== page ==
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Greatest Hits, Vol. 2

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Album Review

Alan Jackson was one of the leading lights of contemporary country music in the '90s and the key to his success is that he managed to be straightforwardly traditional without sacrificing his taste for slightly mawkish sentimentality. The first tendency got him respect, the second sold him records, and if the latter is emphasized on the 18-track Greatest Hits, Vol. 2, that's because that's what hit the charts, particularly as he settled into his role as a veteran during the second half of the '90s, the period that this volume covers. There's little faulting this as a collection of hits, since it picks up precisely where 1995's Greatest Hits leaves off, then runs through all the hits in chronological order, adding two new songs — the cheerful Jimmy Buffett duet "It's Five O'Clock Somewhere" and the slow, nostalgic "Remember When" — at the end. This does its job right, functioning as a good, thorough collection of hit singles, though it has to be said that taken as an album, the sentimental stuff does weigh a little heavy and it's hard not to wish there were a few more hardcore honky tonk numbers like "Pop a Top," just to give the album some variety and a quicker pace, but it's hard to fault this as a collection of big hits. [Greatest Hits, Vol. 2 was released initially with an eight-track bonus disc, containing a bunch of album tracks, relying heavily on 1994's Who I Am, along with two tracks from 2002's Drive. Not a bad bonus disc — actually, it's pretty enjoyable — but it's hardly a collection of rarities, either.]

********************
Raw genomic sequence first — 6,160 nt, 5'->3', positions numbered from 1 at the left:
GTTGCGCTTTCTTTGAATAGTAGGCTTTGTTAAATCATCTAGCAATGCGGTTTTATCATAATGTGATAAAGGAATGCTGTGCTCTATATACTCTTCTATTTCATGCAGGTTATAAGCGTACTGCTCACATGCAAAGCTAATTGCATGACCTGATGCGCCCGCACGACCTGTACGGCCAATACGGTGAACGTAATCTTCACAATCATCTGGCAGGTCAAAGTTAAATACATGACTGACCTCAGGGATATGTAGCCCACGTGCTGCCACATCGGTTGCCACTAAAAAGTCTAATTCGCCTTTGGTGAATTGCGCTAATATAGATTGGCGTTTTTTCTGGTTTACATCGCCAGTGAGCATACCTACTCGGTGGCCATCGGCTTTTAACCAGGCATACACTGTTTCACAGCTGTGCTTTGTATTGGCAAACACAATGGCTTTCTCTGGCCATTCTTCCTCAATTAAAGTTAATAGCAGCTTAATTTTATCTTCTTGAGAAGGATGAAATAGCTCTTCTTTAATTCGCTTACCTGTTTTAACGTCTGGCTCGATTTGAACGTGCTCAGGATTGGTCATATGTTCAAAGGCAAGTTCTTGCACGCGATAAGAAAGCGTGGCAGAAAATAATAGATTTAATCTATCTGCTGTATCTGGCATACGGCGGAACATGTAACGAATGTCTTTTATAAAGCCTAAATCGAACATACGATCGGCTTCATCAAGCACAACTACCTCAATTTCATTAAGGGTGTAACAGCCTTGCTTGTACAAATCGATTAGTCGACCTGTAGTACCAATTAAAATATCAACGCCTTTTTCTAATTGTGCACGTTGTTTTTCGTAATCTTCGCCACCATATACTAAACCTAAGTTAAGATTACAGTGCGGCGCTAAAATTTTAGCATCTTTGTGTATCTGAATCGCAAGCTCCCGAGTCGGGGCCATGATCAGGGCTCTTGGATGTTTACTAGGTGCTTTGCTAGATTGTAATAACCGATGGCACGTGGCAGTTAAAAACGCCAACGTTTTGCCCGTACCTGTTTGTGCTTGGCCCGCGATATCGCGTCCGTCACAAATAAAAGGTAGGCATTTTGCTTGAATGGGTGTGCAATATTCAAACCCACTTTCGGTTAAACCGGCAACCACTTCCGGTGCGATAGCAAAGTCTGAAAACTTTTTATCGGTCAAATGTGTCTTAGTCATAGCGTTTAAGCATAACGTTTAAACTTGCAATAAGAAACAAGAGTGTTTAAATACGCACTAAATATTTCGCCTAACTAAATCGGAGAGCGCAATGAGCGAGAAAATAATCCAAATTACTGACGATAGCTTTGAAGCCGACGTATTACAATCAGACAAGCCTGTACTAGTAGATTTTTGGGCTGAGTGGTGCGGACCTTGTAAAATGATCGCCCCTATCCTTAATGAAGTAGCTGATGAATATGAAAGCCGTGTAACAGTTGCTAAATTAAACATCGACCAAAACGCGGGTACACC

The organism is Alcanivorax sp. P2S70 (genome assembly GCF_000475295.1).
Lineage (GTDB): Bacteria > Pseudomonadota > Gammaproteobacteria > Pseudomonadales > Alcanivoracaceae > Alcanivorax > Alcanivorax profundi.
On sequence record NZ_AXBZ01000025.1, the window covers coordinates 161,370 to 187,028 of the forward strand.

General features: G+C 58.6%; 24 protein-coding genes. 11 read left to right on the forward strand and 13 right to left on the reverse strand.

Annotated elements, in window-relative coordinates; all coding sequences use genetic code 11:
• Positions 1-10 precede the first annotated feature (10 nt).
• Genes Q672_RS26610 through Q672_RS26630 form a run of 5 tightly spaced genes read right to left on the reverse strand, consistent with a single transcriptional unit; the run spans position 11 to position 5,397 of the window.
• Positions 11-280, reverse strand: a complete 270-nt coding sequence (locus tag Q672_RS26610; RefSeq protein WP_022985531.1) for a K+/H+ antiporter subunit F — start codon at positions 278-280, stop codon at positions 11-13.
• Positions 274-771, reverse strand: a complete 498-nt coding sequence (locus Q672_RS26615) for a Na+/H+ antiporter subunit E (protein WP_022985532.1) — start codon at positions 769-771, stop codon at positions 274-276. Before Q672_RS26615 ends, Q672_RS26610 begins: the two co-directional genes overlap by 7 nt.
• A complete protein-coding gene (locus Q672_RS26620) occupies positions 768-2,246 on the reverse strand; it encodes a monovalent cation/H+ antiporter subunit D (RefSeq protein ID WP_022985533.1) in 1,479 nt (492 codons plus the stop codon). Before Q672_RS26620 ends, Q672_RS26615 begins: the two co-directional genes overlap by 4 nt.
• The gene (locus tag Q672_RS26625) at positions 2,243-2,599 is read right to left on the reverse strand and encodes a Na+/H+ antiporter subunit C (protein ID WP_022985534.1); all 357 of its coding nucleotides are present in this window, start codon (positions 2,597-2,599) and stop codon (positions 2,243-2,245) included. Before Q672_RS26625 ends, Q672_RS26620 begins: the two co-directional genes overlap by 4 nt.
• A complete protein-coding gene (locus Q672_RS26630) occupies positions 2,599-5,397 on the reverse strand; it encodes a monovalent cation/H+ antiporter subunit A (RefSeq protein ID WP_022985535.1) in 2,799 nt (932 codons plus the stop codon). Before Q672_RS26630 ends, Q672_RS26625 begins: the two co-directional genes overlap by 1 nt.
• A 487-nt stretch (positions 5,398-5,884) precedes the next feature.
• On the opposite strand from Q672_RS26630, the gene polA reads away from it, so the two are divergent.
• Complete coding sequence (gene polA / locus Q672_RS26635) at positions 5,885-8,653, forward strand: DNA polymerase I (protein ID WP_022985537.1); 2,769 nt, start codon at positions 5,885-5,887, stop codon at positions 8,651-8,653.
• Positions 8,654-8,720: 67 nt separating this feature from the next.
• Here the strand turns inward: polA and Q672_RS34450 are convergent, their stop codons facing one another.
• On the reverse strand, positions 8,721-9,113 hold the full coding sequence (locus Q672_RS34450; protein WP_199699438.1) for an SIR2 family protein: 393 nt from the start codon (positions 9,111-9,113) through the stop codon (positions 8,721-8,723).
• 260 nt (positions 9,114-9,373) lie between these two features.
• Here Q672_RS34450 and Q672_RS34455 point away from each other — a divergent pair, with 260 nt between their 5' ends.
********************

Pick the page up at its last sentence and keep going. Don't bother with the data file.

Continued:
Born: October 17, 1958 in Newnan, GA

Genre: Country

Years Active: '90s, '00s, '10s

After Garth Brooks, Alan Jackson was the most popular male country singer of the '90s. An heir to the new traditionalist movement of the '80s, Jackson's approach was rooted in classic honky tonk yet remained comfortably within the contemporary mainstream. Jackson's hallmark was consistency -- he wrote many of his own hits, and his way with a hook was part of the reason he never really hit a commercial dry spell, even into the new millennium. He also projected a modest, wholesome, down-to-earth image...
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